Linux calendar command

Updated: 11/06/2021 by Computer Hope
calendar command

On Unix-like operating systems, the calendar command displays appointments and provides reminders.


The calendar utility checks the current directory or the directory specified by the CALENDAR_DIR environment variable for a file named calendar and displays lines that begin with either today's date or tomorrow's. On Fridays, events on Friday through Monday are displayed.


calendar [-ab] [-A num] [-B num] [-l num] [-w num]
         [-f calendarfile] [-t [[[cc]yy]mm]dd]


-A num Print lines from today and the next num days forward (in the future). Defaults to one. (same as -l)
-a Process the "calendar" files of all users and mail the results to them. This requires superuser privileges.
-B num Print lines from today and the previous num days backward (in the past).
-b Enforce special date calculation mode for KOI8 calendars.
-l Print lines from today and the next num days forward. Defaults to one. (same as -A)
-w num Print lines from today and the next num days, if today is Friday. Defaults to two, which causes calendar to print entries through the weekend on Fridays.
-f calendarfile Use calendarfile as the default calendar file.
-t [[[cc]yy]mm]dd Act like the specified value is "today" instead of using the current date. If yy is specified, but cc is not, a value for yy between 69 and 99 results in a cc value of 19. Otherwise, a cc value of 20 is used.

To handle calendars in your national code table, you can specify "LANG=<locale_name>" in the calendar file as early as possible. To handle national Easter names in the calendars, "Easter=<national_name>" (for Catholic Easter) or "Paskha=<national_name>" (for Orthodox Easter) can be used.

A special locale name exists: 'utf-8'. Specifying "LANG=utf-8" indicates that the dates are read using the C locale, and the descriptions are encoded in UTF-8. This setting is usually used for the distributed calendar files. The "CALENDAR" variable can specify the style. Only 'Julian' and 'Gregorian' styles are currently supported. Use "CALENDAR=" to return to the default (Gregorian).

To enforce special date calculation mode for Cyrillic calendars, specify "LANG=<local_name>" and "BODUN=<bodun_prefix>" where <local_name> can be ru_RU.KOI8-R, uk_UA.KOI8-U or by_BY.KOI8-B.


The locale is reset to the user's default for each new file that is read so that locales from one file do not accidentally carry over into another file.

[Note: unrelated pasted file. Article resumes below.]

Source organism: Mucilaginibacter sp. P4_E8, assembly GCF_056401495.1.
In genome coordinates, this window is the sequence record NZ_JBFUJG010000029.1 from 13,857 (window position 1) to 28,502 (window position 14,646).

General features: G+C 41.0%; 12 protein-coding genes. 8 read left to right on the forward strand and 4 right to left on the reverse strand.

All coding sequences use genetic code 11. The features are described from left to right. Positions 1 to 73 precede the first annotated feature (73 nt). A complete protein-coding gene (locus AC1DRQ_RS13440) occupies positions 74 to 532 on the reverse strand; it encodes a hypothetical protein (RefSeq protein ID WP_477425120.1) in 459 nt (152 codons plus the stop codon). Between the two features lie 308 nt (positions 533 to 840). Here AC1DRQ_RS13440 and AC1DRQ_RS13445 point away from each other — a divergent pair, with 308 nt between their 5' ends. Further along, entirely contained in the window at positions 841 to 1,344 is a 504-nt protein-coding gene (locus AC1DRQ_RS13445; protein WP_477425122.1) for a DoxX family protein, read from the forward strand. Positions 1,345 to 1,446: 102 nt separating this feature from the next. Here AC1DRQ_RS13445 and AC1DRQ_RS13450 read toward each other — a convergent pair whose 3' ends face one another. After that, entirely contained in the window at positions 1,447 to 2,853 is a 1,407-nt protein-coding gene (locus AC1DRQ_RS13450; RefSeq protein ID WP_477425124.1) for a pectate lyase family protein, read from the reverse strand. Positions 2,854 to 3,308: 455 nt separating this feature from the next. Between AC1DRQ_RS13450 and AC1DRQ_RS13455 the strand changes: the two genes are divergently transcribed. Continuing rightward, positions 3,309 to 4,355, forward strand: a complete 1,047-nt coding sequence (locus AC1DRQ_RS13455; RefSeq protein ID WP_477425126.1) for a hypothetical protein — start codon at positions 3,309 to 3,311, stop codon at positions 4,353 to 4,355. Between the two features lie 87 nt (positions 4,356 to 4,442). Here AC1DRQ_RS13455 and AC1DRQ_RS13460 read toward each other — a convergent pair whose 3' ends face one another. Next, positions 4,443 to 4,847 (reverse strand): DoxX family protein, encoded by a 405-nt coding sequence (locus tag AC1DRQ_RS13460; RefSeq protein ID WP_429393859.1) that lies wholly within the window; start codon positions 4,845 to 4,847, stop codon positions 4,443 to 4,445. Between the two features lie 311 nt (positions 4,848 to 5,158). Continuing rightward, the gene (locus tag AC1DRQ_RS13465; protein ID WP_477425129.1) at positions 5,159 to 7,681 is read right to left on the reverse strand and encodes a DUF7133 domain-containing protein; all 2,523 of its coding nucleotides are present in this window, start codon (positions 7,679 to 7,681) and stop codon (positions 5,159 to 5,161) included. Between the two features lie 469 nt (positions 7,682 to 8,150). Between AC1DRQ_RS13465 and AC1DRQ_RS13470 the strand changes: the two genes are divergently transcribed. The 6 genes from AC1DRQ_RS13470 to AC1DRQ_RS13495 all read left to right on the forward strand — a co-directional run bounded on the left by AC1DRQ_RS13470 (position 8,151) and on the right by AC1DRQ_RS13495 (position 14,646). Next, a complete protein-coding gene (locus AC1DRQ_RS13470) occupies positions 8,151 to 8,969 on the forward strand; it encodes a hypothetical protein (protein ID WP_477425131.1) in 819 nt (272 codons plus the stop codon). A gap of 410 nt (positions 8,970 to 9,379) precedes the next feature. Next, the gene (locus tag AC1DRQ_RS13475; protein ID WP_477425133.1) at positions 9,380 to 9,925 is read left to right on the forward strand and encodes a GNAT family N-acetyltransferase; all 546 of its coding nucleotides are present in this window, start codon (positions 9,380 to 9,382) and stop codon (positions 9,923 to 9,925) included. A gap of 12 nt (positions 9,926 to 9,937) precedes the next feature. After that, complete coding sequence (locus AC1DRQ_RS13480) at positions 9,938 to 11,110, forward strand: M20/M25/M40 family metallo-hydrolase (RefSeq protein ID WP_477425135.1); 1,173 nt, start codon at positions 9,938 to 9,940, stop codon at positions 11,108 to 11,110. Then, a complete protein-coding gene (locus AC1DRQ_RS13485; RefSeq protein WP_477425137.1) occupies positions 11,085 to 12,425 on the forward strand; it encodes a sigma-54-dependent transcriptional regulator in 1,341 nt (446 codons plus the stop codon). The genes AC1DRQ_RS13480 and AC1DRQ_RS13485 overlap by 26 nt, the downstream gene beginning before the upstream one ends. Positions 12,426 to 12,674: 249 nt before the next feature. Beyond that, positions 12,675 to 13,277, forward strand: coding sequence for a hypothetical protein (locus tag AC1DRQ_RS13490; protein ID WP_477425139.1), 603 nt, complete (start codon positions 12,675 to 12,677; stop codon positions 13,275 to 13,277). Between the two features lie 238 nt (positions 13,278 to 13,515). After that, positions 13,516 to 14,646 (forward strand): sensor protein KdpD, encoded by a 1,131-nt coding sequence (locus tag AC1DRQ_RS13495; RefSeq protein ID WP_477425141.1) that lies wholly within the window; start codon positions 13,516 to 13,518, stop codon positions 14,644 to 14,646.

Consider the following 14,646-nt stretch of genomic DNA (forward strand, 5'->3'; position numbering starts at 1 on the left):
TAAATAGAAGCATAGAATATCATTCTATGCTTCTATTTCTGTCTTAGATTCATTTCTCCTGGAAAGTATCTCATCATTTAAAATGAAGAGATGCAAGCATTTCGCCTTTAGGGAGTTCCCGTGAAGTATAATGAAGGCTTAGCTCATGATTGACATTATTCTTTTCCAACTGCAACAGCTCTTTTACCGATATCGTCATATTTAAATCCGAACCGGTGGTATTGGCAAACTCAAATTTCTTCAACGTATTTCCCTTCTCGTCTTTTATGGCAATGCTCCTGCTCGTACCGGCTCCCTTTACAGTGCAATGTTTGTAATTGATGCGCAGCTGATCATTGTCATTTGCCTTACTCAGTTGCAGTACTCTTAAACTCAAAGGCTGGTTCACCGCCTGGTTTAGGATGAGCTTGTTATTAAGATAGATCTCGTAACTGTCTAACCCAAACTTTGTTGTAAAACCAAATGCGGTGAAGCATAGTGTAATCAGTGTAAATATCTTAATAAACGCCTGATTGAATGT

Other lines should begin with a month and day. They may be entered in almost any format, either numeric or as character strings. If proper locale is set, national months and weekdays names can be used. A single asterisk ('*') matches every month. A day without a month matches that day of every week. A month without a day matches the first of that month. Two numbers default to the month followed by the day. Lines with leading tabs default to the last entered date, allowing multiple line specifications for a single date. "Easter" (may be followed by a positive or negative integer) is Easter for this year. "Paskha" (may be followed by a positive or negative integer) is Orthodox Easter for this year. Weekdays may be followed by "-4" ... "+5" (aliases: last, first, second, third, fourth) for moving events like "the last Monday in April".

By convention, dates followed by an asterisk ('*') are not fixed, i.e., change from year to year.

Day descriptions start after the first <tab> character in the line; if the line does not contain a <tab> character, it isn't printed out. If the first character in the line is a <tab> character, it is treated as the continuation of the previous description.

The calendar file is preprocessed by the system's C preprocessor, allowing the inclusion of shared files such as company holidays or meetings. If the shared file is not referenced by a full pathname, the preprocessor searches in the current (or home) directory first, and then in the directory /etc/calendar, and finally in /usr/share/calendar. Empty lines and lines protected by the C commenting syntax (/* ... */) are ignored.


Below is an example set of entries for the calendar file. \t represents a tab character.

#include <calendar.usholiday>
#include <calendar.birthday>
6/15\tJune 15 (if ambiguous, will default to month/day).
Jun. 15\tJune 15.
15 June\tJune 15.
Thursday\tEvery Thursday.
June\tEvery June 1st.
15 *\t15th of every month.
May Sun+2\tsecond Sunday in May (Muttertag)
04/SunLast\tlast Sunday in April,
\tsummer time in Europe
Ostern-2\tGood Friday (2 days before Easter)
Paskha\tOrthodox Easter

This calendar file includes standard holidays and famous birthdays. For instance, if today were September 24, and you were to run:


...calendar would display the following:

Sep 24 F. Scott Fitzgerald born, 1896

cal — Display a conveniently-formatted calendar from the command line.